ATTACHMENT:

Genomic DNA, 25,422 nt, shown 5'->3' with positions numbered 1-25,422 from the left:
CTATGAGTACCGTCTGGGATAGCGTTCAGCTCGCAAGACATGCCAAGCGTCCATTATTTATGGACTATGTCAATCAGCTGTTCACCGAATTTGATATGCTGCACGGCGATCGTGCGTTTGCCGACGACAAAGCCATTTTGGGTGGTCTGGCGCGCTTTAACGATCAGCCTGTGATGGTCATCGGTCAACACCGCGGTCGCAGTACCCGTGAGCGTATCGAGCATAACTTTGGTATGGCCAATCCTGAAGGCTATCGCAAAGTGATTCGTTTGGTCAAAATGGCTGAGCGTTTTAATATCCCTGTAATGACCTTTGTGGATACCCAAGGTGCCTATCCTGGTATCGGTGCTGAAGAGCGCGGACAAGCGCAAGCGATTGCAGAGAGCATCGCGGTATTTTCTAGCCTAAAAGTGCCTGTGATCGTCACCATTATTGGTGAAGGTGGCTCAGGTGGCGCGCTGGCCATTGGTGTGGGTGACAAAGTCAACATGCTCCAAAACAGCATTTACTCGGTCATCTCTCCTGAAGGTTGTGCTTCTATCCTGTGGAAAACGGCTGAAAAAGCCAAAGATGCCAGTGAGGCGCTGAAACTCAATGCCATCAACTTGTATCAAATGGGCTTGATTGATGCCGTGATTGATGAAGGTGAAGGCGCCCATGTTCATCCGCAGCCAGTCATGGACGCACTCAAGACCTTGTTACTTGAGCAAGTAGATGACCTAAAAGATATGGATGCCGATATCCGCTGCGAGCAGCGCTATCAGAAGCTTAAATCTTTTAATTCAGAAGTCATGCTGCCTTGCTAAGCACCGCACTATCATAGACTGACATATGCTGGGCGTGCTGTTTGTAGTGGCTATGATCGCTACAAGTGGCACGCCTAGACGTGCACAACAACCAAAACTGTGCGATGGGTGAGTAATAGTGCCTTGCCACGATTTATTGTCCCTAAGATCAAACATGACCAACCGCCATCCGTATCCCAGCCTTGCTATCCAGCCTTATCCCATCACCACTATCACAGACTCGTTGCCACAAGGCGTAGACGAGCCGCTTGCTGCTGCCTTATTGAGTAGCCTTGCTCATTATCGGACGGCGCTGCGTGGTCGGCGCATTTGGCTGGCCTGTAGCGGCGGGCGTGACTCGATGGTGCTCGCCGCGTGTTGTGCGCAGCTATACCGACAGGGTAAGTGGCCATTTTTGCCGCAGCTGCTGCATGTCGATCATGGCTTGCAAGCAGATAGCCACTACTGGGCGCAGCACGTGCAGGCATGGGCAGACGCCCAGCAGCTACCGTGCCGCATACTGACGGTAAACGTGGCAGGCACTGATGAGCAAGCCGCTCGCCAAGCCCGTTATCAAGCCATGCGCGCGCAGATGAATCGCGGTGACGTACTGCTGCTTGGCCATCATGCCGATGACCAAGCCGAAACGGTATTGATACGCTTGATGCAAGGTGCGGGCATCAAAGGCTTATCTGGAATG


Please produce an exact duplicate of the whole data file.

Genomic DNA, 25,422 nt, shown 5'->3' with positions numbered 1-25,422 from the left:
CTATGAGTACCGTCTGGGATAGCGTTCAGCTCGCAAGACATGCCAAGCGTCCATTATTTATGGACTATGTCAATCAGCTGTTCACCGAATTTGATATGCTGCACGGCGATCGTGCGTTTGCCGACGACAAAGCCATTTTGGGTGGTCTGGCGCGCTTTAACGATCAGCCTGTGATGGTCATCGGTCAACACCGCGGTCGCAGTACCCGTGAGCGTATCGAGCATAACTTTGGTATGGCCAATCCTGAAGGCTATCGCAAAGTGATTCGTTTGGTCAAAATGGCTGAGCGTTTTAATATCCCTGTAATGACCTTTGTGGATACCCAAGGTGCCTATCCTGGTATCGGTGCTGAAGAGCGCGGACAAGCGCAAGCGATTGCAGAGAGCATCGCGGTATTTTCTAGCCTAAAAGTGCCTGTGATCGTCACCATTATTGGTGAAGGTGGCTCAGGTGGCGCGCTGGCCATTGGTGTGGGTGACAAAGTCAACATGCTCCAAAACAGCATTTACTCGGTCATCTCTCCTGAAGGTTGTGCTTCTATCCTGTGGAAAACGGCTGAAAAAGCCAAAGATGCCAGTGAGGCGCTGAAACTCAATGCCATCAACTTGTATCAAATGGGCTTGATTGATGCCGTGATTGATGAAGGTGAAGGCGCCCATGTTCATCCGCAGCCAGTCATGGACGCACTCAAGACCTTGTTACTTGAGCAAGTAGATGACCTAAAAGATATGGATGCCGATATCCGCTGCGAGCAGCGCTATCAGAAGCTTAAATCTTTTAATTCAGAAGTCATGCTGCCTTGCTAAGCACCGCACTATCATAGACTGACATATGCTGGGCGTGCTGTTTGTAGTGGCTATGATCGCTACAAGTGGCACGCCTAGACGTGCACAACAACCAAAACTGTGCGATGGGTGAGTAATAGTGCCTTGCCACGATTTATTGTCCCTAAGATCAAACATGACCAACCGCCATCCGTATCCCAGCCTTGCTATCCAGCCTTATCCCATCACCACTATCACAGACTCGTTGCCACAAGGCGTAGACGAGCCGCTTGCTGCTGCCTTATTGAGTAGCCTTGCTCATTATCGGACGGCGCTGCGTGGTCGGCGCATTTGGCTGGCCTGTAGCGGCGGGCGTGACTCGATGGTGCTCGCCGCGTGTTGTGCGCAGCTATACCGACAGGGTAAGTGGCCATTTTTGCCGCAGCTGCTGCATGTCGATCATGGCTTGCAAGCAGATAGCCACTACTGGGCGCAGCACGTGCAGGCATGGGCAGACGCCCAGCAGCTACCGTGCCGCATACTGACGGTAAACGTGGCAGGCACTGATGAGCAAGCCGCTCGCCAAGCCCGTTATCAAGCCATGCGCGCGCAGATGAATCGCGGTGACGTACTGCTGCTTGGCCATCATGCCGATGACCAAGCCGAAACGGTATTGATACGCTTGATGCAAGGTGCGGGCATCAAAGGCTTATCTGGAATG